To be honest, I expected Beirut’s municipality to have better plans in regards to green spaces. If it’s money they are worried about, $800 million dollars in surplus is more than enough to consider opening a couple of parks here and there. Moreover, a good way to promote green spaces would be to force construction companies to build parks and maintain them for 10 or 15 years for every skyscraper they build. It’s a win-win situation for the municipality, Beirut residents and even the company in question CSR-wise.
PS: I wish Matt would have asked him about Beirut’s ugly Christmas tree.
Read the full interview [Here].
Picture via sdaouk
Every year, we remember Gebran Tueni while Lebanon takes a step back in freedom and liberty. We need journalists like Gebran to influence the Lebanese youth and guide them in the right direction but unfortunately there aren’t any. We’ve lost la crème de la crème with Gebran Tueni and Samir Kassir and it doesn’t look like we will ever recover from this huge loss.
The only thing I can do through this blog and will keep on doing is remind people of what Gebran stood for and defended the most, that is freedom of speech. Keep in mind that freedom is ALWAYS more important than security and above all considerations. Keep this Benjamin Franklin quote in mind as well as it reflects the reality we are currently living in Lebanon:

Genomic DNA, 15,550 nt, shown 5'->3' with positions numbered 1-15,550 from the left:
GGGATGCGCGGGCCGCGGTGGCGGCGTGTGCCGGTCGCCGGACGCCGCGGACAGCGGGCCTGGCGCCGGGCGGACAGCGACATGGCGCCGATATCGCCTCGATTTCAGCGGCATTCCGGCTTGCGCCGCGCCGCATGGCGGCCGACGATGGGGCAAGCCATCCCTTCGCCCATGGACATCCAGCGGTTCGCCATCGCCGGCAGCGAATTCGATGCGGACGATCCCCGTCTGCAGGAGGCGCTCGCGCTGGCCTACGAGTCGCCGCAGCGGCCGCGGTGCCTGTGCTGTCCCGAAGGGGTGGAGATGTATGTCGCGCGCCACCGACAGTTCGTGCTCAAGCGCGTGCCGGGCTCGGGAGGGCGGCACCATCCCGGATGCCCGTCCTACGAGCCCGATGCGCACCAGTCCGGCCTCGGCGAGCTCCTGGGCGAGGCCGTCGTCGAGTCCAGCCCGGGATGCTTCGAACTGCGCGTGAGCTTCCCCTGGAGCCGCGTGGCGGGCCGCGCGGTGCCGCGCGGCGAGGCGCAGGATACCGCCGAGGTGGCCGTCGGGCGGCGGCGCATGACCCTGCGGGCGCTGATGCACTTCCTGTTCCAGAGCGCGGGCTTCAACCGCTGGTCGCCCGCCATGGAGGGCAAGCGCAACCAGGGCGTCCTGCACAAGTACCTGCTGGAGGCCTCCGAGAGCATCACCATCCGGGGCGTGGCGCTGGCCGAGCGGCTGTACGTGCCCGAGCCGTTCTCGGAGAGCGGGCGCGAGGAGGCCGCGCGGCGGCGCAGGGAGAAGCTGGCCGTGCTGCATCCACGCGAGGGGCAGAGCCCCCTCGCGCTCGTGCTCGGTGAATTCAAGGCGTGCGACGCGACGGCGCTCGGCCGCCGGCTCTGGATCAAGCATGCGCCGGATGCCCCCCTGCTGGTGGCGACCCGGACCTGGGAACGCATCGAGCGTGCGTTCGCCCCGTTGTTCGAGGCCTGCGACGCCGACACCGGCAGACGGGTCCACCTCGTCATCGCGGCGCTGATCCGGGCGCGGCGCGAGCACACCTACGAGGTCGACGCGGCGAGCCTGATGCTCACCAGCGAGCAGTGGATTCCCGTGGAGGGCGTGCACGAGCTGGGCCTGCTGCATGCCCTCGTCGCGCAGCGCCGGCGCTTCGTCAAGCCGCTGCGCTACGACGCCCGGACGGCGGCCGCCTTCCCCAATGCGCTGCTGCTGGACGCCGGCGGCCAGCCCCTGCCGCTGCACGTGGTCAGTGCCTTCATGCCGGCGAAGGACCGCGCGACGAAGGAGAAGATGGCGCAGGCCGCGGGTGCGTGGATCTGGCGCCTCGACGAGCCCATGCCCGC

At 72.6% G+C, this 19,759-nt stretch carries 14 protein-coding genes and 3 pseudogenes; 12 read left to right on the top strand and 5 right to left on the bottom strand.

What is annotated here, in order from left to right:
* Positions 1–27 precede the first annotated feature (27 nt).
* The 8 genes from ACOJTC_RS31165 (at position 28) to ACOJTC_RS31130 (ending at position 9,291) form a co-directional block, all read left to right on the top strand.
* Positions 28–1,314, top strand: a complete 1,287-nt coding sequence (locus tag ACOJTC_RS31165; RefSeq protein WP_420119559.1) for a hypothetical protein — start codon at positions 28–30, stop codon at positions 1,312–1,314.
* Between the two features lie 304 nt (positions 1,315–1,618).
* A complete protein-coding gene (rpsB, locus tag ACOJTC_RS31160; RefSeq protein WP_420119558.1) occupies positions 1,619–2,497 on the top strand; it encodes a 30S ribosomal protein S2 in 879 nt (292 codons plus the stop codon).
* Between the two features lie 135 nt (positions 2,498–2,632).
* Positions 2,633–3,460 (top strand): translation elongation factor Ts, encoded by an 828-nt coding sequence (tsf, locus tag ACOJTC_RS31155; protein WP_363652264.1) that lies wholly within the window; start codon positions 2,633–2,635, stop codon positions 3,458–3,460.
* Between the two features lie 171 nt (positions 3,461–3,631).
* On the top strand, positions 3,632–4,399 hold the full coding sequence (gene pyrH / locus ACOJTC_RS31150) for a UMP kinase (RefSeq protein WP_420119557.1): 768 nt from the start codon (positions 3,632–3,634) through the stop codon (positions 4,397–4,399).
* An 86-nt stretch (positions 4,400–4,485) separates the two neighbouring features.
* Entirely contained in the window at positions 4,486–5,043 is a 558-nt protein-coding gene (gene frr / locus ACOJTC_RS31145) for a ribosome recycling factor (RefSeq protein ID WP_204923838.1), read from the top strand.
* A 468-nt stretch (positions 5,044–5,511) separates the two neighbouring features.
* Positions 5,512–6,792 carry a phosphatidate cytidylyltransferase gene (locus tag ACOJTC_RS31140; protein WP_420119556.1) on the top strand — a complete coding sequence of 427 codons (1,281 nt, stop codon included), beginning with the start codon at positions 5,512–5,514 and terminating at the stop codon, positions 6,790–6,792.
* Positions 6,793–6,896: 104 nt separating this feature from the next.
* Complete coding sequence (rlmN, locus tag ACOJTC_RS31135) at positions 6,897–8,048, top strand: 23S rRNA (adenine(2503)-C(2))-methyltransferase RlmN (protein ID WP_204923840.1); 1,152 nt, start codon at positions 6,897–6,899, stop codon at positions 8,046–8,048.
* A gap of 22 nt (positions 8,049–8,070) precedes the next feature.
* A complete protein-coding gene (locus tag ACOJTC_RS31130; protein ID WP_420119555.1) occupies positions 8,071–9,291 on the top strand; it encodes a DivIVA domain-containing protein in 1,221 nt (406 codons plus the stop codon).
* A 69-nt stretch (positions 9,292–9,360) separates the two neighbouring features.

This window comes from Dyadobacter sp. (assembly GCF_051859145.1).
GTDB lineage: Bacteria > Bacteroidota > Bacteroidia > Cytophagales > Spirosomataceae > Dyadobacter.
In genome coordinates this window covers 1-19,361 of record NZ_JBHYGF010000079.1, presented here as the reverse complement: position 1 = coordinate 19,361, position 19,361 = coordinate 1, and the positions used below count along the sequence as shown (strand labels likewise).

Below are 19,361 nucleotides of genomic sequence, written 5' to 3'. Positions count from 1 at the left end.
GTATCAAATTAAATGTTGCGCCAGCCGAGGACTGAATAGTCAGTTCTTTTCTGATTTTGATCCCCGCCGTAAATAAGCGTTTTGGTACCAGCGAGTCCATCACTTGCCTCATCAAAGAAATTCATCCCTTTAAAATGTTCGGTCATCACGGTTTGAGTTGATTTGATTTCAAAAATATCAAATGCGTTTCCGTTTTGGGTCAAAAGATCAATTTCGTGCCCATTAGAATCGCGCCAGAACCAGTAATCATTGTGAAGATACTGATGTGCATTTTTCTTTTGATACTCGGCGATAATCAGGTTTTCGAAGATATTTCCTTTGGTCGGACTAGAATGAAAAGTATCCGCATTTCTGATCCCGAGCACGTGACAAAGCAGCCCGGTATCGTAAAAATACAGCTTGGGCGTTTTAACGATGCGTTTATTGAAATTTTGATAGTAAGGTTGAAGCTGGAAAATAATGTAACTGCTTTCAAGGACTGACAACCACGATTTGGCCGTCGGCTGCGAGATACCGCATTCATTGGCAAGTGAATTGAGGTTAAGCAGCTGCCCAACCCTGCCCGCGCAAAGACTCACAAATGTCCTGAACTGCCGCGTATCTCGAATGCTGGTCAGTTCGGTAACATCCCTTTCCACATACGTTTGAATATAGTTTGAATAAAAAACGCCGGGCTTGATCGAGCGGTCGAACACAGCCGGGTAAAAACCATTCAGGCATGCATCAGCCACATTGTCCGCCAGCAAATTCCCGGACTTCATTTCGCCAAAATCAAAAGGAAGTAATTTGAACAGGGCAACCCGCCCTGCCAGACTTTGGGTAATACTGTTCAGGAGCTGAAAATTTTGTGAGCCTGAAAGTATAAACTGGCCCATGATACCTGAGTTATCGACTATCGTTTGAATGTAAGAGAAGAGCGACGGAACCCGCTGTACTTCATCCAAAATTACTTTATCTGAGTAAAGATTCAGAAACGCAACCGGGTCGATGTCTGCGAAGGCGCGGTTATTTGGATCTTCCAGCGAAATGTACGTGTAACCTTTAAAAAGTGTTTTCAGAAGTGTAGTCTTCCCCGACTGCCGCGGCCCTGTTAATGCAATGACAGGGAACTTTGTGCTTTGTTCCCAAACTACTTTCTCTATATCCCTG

“Those who surrender freedom for security will not have, nor do they deserve, either one.”
I am a huge Call of Duty fan and I’ve been playing it for years offline and online on my PS3 and PS4 (Advanced Warfare). I never joined any teams online and just played random games but it’s good to hear that we have a highly active and impressive online COD Lebanese clan. They’ve reached 3 times Maximum level in Call of Duty, Modern Warfare 3, Black Ops 2 and Ghosts and they are the only Lebanese clan to win platinum division clan wars.
They celebrated their fifth anniversary at Roadster and Sony World Lebanon handed them a couple of gifts. If you are interested in joining them, check their facebook page [Here].
I wish I had time to join their team but I can barely play two hours per week on my PS4 lately. I will stick to finishing COD Advanced Warfare campaign before the end of year.
The 97-foot-high Christmas tree at the entrance to Byblos, Lebanon, north of Beirut, shown on Nov. 25. The tree is covered with 2,500 gold-colored iron leaves.
The Byblos Christmas tree was featured in the Wall Street Journal as part of Christmas trees from around the world, and not the most beautiful Christmas trees in the world. There’s no doubt though that the Byblos tree and decoration are gorgeous.
Check them out [here].
Originally posted by Glamroz
Italian former captain Franco Baresi visited Beirut recently to kick off the “Sports For Peace” Project. I didn’t hear about it anywhere in the news here but I found this article in Italian that says that the initiative kicked off in March and that it reached almost 1450 Lebanese and Syrian aged between 6 and 17.
Franco Baresi was Italy’s captain in 1994 and is one of my old time favorite football defenders.
È stato inaugurato oggi a Beirut il Centro sportivo di Btekhnay restaurato dall’Alto Commissariato Onu per i Rifugiati alla presenza di Franco Baresi e di Rocco Giorgianni, segretario generale di Fondazione Milan. È stato raggiunto così un obiettivo fondamentale di Sports for Peace, il progetto avviato da Fondazione Milan nel marzo scorso e che ha coinvolto finora circa 1450 ragazzi e ragazze siriane e libanesi compresa tra i 6 e i 17 anni .
I’ve seen at least 3 or 4 massage places opening in that same building on the Zouk highway. They were “Anti-Stress” before becoming “Massage” but I think they are still selling the same service (but with manicure and pedicure now) lol!
Pass by and start building your networks!